Update: See this post for a free ePub eBook version of this long post.
From a 1922 issue of The American Magazine, something that is just as true today as back then. In fact, it probably has even more importance today, given how things — apps and services — are marketed and sold on the Internet without ever seeing the customers and users in person.
Follow This Rule — If You Want to be Popular
A great salesman, A. MacLachlan, says that the only way to “sell” yourself, or anything else, is to get other people’s interest by showing your interest in them. Read how he applies this to girls who want to be successful socially
by B. C. Forbes
Across the desk from the chief electrician of one of the largest manufacturing plants in America sat a young salesman. He had been talking steadily, marshaling all his forces of logic, reason, and argument. But the man across the desk was unmoved. They didn’t need safety switches. While the salesman leaned back, desperately racking his brain for additional facts, the telephone rang. Out in the works a man had been killed on an open knife switch. Followed by the salesman, the electrician hurried to the hospital, where the safety engineer had already arrived.
While the doctor was making futile efforts to find a spark of life in the victim’s body, the general manager rushed into the room.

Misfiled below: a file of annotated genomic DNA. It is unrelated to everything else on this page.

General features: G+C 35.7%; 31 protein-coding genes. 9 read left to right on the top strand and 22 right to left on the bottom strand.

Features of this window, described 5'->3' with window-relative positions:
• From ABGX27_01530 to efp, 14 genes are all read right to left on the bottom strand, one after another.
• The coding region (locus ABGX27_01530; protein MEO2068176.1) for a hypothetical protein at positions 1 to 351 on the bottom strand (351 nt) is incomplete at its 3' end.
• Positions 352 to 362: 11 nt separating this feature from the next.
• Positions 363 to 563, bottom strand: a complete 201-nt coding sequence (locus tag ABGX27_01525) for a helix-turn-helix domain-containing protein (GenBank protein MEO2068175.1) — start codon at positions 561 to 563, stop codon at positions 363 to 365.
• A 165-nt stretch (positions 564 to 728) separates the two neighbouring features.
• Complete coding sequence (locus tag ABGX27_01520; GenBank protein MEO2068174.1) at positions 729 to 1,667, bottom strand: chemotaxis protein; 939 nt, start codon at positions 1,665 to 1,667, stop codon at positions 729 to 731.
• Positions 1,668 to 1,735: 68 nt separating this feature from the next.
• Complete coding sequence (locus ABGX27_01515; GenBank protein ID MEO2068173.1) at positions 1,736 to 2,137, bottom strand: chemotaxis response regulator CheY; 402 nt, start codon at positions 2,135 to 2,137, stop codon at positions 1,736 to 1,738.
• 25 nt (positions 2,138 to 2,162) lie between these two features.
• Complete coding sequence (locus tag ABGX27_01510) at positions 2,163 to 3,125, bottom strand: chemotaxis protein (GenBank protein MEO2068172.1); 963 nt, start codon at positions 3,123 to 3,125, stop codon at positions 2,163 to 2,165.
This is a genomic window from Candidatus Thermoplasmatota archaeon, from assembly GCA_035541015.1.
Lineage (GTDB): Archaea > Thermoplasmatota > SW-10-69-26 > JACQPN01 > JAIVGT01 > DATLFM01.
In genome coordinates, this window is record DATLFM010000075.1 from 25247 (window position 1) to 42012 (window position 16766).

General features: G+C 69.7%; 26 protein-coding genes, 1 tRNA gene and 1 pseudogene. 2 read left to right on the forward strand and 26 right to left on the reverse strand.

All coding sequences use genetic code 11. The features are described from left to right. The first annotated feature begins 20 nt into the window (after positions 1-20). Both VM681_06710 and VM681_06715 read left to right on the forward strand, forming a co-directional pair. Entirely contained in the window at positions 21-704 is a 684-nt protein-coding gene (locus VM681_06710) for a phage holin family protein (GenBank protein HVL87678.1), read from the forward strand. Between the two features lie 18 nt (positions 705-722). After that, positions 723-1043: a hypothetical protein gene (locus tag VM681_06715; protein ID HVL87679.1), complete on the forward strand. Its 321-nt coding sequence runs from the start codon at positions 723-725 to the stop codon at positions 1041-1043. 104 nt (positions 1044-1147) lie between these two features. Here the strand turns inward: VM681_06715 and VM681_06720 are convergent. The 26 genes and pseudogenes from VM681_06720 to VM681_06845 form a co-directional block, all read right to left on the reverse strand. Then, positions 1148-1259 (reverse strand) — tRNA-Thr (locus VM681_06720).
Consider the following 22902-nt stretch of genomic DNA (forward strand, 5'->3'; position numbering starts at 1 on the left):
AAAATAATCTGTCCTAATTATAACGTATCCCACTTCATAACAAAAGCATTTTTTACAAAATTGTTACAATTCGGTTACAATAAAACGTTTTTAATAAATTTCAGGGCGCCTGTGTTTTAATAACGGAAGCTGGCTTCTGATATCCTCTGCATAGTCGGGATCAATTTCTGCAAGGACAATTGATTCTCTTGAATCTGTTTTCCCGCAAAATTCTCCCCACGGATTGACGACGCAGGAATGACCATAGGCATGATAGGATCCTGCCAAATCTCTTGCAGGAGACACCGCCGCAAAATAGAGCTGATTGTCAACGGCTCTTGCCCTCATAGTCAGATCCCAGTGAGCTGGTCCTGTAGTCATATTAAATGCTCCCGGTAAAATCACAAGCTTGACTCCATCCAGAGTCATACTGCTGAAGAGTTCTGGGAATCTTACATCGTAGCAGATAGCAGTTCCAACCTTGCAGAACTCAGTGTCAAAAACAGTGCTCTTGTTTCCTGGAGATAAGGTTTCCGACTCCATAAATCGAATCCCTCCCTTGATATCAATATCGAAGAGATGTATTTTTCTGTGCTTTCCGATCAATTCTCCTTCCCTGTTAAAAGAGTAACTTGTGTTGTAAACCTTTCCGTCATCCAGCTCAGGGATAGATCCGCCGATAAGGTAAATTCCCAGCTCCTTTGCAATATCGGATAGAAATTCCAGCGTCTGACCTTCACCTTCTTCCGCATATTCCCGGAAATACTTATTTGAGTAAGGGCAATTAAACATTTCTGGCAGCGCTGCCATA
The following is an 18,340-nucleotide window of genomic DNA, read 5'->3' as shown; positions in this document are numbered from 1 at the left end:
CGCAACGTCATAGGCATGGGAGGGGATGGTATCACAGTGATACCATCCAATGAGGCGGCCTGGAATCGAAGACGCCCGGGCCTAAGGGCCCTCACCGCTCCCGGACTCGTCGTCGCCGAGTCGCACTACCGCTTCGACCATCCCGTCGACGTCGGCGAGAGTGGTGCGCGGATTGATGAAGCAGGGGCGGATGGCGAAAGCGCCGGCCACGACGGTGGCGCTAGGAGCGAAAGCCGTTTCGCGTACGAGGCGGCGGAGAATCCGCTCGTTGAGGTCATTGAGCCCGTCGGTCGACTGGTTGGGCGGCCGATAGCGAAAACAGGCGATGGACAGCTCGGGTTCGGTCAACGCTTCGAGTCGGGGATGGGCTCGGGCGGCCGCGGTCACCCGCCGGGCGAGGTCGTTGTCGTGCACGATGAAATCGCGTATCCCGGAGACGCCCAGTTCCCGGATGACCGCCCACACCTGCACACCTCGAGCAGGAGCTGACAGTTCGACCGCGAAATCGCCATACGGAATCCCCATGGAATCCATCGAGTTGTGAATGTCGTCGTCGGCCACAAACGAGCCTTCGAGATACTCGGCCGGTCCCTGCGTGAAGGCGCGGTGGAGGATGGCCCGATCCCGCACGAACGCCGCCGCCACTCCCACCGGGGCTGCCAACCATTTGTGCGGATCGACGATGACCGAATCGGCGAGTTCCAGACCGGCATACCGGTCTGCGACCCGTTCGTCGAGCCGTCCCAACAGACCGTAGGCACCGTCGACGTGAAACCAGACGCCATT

“Is there any hope?” he demanded.
“No hope,” answered the doctor.
Turning to the safety engineer, the general manager thrust out an incriminating finger. “You killed that man,” he said.
“Not I!” replied the safety engineer. “The electrician is in charge of the electric switches.”
The general manager looked at the electrician. “You killed him!” he shot out accusingly.
The electrician colored. “He was careless,” he stammered. “It’s the first—”
But by this time the general manager had spied the salesman hovering in the background. “Who are you?” he demanded of the stranger.
“I sell safety switches,” said the salesman, calmly and confidently. “I have been trying to convince your electrician here for two days that safety switches would prevent—”
“You have been trying to convince us for two days that accidents like this could be prevented!” interrupted the general manager. “After forty-eight hours of talking you could not get our order? Humph!”
As he turned away, he flung back over his shoulder, “You certainly are a whale of a salesman!”
I must explain here that there are places where the knife switch fills the bill. But there are others, as in the case I am describing, where it is dangerous.
Well, when the young salesman got back to the hotel that night — with an order so large that it startled him — he sat down to do some straight thinking.
Since his college days he had been selling books, advertising, telephone contracts, belt dressing, washing machines, vacuum cleaners, and all manner of electrical goods. He had been alert, aggressive, resourceful, and self-trained. He had always managed to find some high spot in each product he had sold. He had been able to put romance into each sales story. But safety switches —